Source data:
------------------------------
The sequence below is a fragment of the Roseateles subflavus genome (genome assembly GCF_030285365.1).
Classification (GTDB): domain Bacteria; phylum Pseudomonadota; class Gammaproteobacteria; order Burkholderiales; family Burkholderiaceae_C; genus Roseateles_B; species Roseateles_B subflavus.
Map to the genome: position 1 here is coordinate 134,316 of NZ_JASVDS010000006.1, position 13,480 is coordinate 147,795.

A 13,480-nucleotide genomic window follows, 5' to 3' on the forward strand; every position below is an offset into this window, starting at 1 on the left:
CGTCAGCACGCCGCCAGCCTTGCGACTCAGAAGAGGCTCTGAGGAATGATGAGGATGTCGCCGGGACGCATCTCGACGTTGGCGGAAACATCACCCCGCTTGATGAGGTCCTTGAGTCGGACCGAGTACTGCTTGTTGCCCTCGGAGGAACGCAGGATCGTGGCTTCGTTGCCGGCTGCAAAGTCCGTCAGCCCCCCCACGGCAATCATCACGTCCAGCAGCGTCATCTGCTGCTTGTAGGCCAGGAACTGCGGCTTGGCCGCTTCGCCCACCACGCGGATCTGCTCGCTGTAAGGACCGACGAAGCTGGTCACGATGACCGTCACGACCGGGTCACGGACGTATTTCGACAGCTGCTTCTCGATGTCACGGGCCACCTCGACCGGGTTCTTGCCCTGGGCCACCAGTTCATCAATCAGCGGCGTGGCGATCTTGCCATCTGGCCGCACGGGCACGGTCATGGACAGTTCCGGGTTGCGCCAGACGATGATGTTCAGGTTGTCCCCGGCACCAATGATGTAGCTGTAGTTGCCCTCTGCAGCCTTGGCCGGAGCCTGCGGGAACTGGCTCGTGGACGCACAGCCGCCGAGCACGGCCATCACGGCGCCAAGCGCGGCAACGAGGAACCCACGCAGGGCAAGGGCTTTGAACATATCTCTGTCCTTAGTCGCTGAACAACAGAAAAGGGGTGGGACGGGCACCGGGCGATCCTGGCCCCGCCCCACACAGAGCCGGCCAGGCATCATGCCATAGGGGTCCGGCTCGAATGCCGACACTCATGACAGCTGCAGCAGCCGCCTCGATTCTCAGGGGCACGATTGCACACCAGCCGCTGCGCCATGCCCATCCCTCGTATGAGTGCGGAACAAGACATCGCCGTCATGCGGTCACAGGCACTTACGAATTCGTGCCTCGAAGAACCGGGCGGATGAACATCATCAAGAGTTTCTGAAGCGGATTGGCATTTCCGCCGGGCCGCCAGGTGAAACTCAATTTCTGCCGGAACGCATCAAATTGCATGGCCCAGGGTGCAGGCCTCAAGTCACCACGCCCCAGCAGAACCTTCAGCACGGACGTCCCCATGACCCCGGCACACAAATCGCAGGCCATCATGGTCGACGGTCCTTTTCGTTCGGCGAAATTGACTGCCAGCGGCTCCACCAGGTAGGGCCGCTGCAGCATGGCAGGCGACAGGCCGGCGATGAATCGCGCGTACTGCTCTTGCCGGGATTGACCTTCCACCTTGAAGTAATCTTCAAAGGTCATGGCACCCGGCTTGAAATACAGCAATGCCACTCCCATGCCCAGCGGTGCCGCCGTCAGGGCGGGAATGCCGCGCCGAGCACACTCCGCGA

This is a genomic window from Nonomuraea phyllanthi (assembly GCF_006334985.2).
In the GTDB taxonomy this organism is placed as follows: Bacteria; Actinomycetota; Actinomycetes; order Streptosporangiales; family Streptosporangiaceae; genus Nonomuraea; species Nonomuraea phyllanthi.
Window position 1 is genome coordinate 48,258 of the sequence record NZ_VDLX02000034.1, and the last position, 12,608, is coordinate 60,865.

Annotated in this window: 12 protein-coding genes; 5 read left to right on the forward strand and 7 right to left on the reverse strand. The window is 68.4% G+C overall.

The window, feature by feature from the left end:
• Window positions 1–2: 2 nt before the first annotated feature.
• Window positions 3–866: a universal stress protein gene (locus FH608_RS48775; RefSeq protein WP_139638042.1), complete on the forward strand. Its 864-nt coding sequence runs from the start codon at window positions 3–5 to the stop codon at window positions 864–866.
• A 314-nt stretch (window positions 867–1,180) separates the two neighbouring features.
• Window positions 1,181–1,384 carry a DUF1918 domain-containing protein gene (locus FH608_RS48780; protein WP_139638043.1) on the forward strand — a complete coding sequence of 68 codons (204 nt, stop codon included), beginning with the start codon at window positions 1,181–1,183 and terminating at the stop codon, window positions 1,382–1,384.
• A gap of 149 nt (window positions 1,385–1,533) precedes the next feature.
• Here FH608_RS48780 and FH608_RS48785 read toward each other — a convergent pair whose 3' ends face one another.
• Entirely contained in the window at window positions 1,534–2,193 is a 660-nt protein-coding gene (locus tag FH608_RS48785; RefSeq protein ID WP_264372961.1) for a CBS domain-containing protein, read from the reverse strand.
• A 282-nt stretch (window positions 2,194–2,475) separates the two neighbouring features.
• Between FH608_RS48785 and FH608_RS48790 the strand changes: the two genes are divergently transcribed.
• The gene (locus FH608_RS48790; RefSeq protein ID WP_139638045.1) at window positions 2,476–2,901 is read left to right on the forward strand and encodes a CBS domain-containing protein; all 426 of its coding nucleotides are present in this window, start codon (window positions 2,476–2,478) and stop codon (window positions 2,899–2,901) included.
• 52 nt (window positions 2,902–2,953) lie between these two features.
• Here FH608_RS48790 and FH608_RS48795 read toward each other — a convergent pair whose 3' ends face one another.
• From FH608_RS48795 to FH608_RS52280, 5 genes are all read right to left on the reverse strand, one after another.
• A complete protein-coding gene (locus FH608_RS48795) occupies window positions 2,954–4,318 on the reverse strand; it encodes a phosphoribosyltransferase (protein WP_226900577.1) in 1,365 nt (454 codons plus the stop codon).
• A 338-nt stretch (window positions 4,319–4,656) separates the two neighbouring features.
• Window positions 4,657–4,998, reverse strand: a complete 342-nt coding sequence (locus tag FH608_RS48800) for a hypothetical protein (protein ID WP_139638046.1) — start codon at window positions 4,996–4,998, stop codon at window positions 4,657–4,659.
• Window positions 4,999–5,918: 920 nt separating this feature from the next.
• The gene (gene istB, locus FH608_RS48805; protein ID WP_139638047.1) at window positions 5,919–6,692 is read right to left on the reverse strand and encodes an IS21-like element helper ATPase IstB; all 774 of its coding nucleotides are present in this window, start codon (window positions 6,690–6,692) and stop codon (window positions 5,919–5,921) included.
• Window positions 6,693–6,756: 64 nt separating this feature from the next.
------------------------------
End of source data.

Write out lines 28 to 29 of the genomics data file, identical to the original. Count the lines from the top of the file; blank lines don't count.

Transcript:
• The gene (gene istB, locus FH608_RS48805; protein ID WP_139638047.1) at window positions 5,919–6,692 is read right to left on the reverse strand and encodes an IS21-like element helper ATPase IstB; all 774 of its coding nucleotides are present in this window, start codon (window positions 6,690–6,692) and stop codon (window positions 5,919–5,921) included.
• Window positions 6,693–6,756: 64 nt separating this feature from the next.